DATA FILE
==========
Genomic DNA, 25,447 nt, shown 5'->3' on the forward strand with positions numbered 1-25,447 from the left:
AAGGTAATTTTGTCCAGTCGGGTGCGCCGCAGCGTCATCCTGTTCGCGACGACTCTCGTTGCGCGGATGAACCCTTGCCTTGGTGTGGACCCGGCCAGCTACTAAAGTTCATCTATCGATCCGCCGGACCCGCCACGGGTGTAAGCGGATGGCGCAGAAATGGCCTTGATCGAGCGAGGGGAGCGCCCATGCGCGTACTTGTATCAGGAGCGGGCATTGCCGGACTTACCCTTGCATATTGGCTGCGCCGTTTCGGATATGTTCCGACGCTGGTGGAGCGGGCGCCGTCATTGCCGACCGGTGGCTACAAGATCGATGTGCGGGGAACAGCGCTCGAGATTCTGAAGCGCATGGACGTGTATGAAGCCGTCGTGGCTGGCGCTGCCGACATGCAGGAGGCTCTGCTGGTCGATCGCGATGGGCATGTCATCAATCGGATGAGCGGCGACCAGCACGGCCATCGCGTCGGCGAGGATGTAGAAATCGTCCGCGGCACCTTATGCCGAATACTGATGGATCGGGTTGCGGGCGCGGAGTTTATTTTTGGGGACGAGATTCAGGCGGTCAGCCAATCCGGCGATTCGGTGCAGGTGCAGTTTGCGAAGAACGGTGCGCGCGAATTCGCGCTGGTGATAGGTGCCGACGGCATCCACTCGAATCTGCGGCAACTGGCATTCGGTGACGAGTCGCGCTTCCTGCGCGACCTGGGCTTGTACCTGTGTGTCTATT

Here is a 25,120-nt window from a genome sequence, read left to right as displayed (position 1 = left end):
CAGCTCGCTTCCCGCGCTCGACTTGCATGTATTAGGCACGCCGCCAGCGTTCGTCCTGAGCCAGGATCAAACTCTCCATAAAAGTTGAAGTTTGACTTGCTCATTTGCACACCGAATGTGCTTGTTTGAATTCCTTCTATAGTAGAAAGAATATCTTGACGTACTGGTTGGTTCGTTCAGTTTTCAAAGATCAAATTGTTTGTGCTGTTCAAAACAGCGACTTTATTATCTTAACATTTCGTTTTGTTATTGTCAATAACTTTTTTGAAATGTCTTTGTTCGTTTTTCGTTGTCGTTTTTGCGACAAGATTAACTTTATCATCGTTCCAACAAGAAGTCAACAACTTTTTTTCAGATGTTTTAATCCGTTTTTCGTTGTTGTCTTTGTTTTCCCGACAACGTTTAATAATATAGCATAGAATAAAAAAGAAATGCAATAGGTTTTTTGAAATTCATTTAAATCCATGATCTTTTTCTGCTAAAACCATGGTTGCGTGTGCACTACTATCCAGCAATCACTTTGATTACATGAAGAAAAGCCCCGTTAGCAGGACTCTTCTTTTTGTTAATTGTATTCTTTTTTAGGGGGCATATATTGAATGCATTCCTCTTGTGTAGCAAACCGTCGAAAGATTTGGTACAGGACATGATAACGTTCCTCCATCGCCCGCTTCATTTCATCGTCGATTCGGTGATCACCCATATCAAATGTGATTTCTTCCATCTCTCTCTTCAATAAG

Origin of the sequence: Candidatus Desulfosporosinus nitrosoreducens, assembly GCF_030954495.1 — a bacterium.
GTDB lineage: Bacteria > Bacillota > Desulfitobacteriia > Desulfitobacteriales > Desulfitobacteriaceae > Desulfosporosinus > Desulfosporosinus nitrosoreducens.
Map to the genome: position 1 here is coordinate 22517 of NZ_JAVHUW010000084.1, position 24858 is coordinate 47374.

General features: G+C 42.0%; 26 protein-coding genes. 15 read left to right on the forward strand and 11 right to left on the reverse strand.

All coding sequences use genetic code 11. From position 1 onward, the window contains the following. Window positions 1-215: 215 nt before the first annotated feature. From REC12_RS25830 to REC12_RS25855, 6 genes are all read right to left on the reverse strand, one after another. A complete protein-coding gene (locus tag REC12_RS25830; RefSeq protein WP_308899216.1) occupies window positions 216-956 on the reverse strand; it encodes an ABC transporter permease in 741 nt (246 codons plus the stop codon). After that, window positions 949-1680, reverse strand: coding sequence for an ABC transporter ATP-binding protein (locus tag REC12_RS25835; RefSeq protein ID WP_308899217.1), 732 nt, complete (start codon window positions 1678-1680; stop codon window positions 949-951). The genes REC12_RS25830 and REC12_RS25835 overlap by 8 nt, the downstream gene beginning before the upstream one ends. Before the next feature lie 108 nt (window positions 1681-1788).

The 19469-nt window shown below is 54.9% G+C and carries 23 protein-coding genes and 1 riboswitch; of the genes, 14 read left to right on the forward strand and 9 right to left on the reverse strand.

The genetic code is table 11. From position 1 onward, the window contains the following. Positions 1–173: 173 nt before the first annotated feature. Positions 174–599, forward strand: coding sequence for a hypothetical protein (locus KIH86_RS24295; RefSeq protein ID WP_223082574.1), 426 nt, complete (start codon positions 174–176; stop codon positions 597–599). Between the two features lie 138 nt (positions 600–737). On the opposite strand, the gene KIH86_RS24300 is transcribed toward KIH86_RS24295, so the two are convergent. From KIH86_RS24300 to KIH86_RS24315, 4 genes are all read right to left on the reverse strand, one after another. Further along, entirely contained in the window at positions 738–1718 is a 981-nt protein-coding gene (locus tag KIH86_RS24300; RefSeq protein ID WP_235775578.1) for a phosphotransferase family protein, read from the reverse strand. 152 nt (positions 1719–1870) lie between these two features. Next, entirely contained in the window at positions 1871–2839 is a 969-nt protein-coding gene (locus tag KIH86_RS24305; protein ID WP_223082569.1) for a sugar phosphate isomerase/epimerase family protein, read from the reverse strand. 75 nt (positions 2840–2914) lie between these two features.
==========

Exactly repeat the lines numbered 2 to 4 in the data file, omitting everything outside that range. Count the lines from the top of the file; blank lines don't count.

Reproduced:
AAGGTAATTTTGTCCAGTCGGGTGCGCCGCAGCGTCATCCTGTTCGCGACGACTCTCGTTGCGCGGATGAACCCTTGCCTTGGTGTGGACCCGGCCAGCTACTAAAGTTCATCTATCGATCCGCCGGACCCGCCACGGGTGTAAGCGGATGGCGCAGAAATGGCCTTGATCGAGCGAGGGGAGCGCCCATGCGCGTACTTGTATCAGGAGCGGGCATTGCCGGACTTACCCTTGCATATTGGCTGCGCCGTTTCGGATATGTTCCGACGCTGGTGGAGCGGGCGCCGTCATTGCCGACCGGTGGCTACAAGATCGATGTGCGGGGAACAGCGCTCGAGATTCTGAAGCGCATGGACGTGTATGAAGCCGTCGTGGCTGGCGCTGCCGACATGCAGGAGGCTCTGCTGGTCGATCGCGATGGGCATGTCATCAATCGGATGAGCGGCGACCAGCACGGCCATCGCGTCGGCGAGGATGTAGAAATCGTCCGCGGCACCTTATGCCGAATACTGATGGATCGGGTTGCGGGCGCGGAGTTTATTTTTGGGGACGAGATTCAGGCGGTCAGCCAATCCGGCGATTCGGTGCAGGTGCAGTTTGCGAAGAACGGTGCGCGCGAATTCGCGCTGGTGATAGGTGCCGACGGCATCCACTCGAATCTGCGGCAACTGGCATTCGGTGACGAGTCGCGCTTCCTGCGCGACCTGGGCTTGTACCTGTGTGTCTATT

Here is a 25,120-nt window from a genome sequence, read left to right as displayed (position 1 = left end):
CAGCTCGCTTCCCGCGCTCGACTTGCATGTATTAGGCACGCCGCCAGCGTTCGTCCTGAGCCAGGATCAAACTCTCCATAAAAGTTGAAGTTTGACTTGCTCATTTGCACACCGAATGTGCTTGTTTGAATTCCTTCTATAGTAGAAAGAATATCTTGACGTACTGGTTGGTTCGTTCAGTTTTCAAAGATCAAATTGTTTGTGCTGTTCAAAACAGCGACTTTATTATCTTAACATTTCGTTTTGTTATTGTCAATAACTTTTTTGAAATGTCTTTGTTCGTTTTTCGTTGTCGTTTTTGCGACAAGATTAACTTTATCATCGTTCCAACAAGAAGTCAACAACTTTTTTTCAGATGTTTTAATCCGTTTTTCGTTGTTGTCTTTGTTTTCCCGACAACGTTTAATAATATAGCATAGAATAAAAAAGAAATGCAATAGGTTTTTTGAAATTCATTTAAATCCATGATCTTTTTCTGCTAAAACCATGGTTGCGTGTGCACTACTATCCAGCAATCACTTTGATTACATGAAGAAAAGCCCCGTTAGCAGGACTCTTCTTTTTGTTAATTGTATTCTTTTTTAGGGGGCATATATTGAATGCATTCCTCTTGTGTAGCAAACCGTCGAAAGATTTGGTACAGGACATGATAACGTTCCTCCATCGCCCGCTTCATTTCATCGTCGATTCGGTGATCACCCATATCAAATGTGATTTCTTCCATCTCTCTCTTCAATAAG